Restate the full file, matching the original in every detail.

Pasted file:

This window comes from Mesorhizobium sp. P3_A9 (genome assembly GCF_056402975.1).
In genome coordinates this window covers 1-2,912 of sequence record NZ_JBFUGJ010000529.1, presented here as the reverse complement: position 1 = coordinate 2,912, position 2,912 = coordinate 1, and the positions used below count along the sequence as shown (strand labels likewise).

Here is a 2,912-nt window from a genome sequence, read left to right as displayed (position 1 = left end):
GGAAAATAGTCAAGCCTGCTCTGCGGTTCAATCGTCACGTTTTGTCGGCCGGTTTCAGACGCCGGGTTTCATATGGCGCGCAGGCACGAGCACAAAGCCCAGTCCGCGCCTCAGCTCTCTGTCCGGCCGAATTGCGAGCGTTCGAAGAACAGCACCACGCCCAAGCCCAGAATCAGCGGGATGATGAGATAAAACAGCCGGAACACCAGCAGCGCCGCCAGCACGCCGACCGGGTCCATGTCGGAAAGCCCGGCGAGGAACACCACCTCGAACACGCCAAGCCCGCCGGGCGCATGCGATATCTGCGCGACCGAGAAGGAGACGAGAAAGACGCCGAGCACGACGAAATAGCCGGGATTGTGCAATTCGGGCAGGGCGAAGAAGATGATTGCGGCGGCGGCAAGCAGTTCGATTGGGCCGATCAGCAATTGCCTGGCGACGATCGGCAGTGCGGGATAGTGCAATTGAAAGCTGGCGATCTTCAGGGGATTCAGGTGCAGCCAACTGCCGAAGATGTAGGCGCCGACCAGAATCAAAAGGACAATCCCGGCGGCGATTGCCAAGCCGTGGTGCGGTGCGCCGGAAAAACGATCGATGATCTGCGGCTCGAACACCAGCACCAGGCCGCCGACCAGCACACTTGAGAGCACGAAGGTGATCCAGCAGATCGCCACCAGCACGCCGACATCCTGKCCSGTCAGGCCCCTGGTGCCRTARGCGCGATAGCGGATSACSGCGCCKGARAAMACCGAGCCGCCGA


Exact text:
This window comes from Mesorhizobium sp. P3_A9 (genome assembly GCF_056402975.1).
In genome coordinates this window covers 1-2,912 of sequence record NZ_JBFUGJ010000529.1, presented here as the reverse complement: position 1 = coordinate 2,912, position 2,912 = coordinate 1, and the positions used below count along the sequence as shown (strand labels likewise).

Here is a 2,912-nt window from a genome sequence, read left to right as displayed (position 1 = left end):
GGAAAATAGTCAAGCCTGCTCTGCGGTTCAATCGTCACGTTTTGTCGGCCGGTTTCAGACGCCGGGTTTCATATGGCGCGCAGGCACGAGCACAAAGCCCAGTCCGCGCCTCAGCTCTCTGTCCGGCCGAATTGCGAGCGTTCGAAGAACAGCACCACGCCCAAGCCCAGAATCAGCGGGATGATGAGATAAAACAGCCGGAACACCAGCAGCGCCGCCAGCACGCCGACCGGGTCCATGTCGGAAAGCCCGGCGAGGAACACCACCTCGAACACGCCAAGCCCGCCGGGCGCATGCGATATCTGCGCGACCGAGAAGGAGACGAGAAAGACGCCGAGCACGACGAAATAGCCGGGATTGTGCAATTCGGGCAGGGCGAAGAAGATGATTGCGGCGGCGGCAAGCAGTTCGATTGGGCCGATCAGCAATTGCCTGGCGACGATCGGCAGTGCGGGATAGTGCAATTGAAAGCTGGCGATCTTCAGGGGATTCAGGTGCAGCCAACTGCCGAAGATGTAGGCGCCGACCAGAATCAAAAGGACAATCCCGGCGGCGATTGCCAAGCCGTGGTGCGGTGCGCCGGAAAAACGATCGATGATCTGCGGCTCGAACACCAGCACCAGGCCGCCGACCAGCACACTTGAGAGCACGAAGGTGATCCAGCAGATCGCCACCAGCACGCCGACATCCTGKCCSGTCAGGCCCCTGGTGCCRTARGCGCGATAGCGGATSACSGCGCCKGARAAMACCGAGCCGCCGA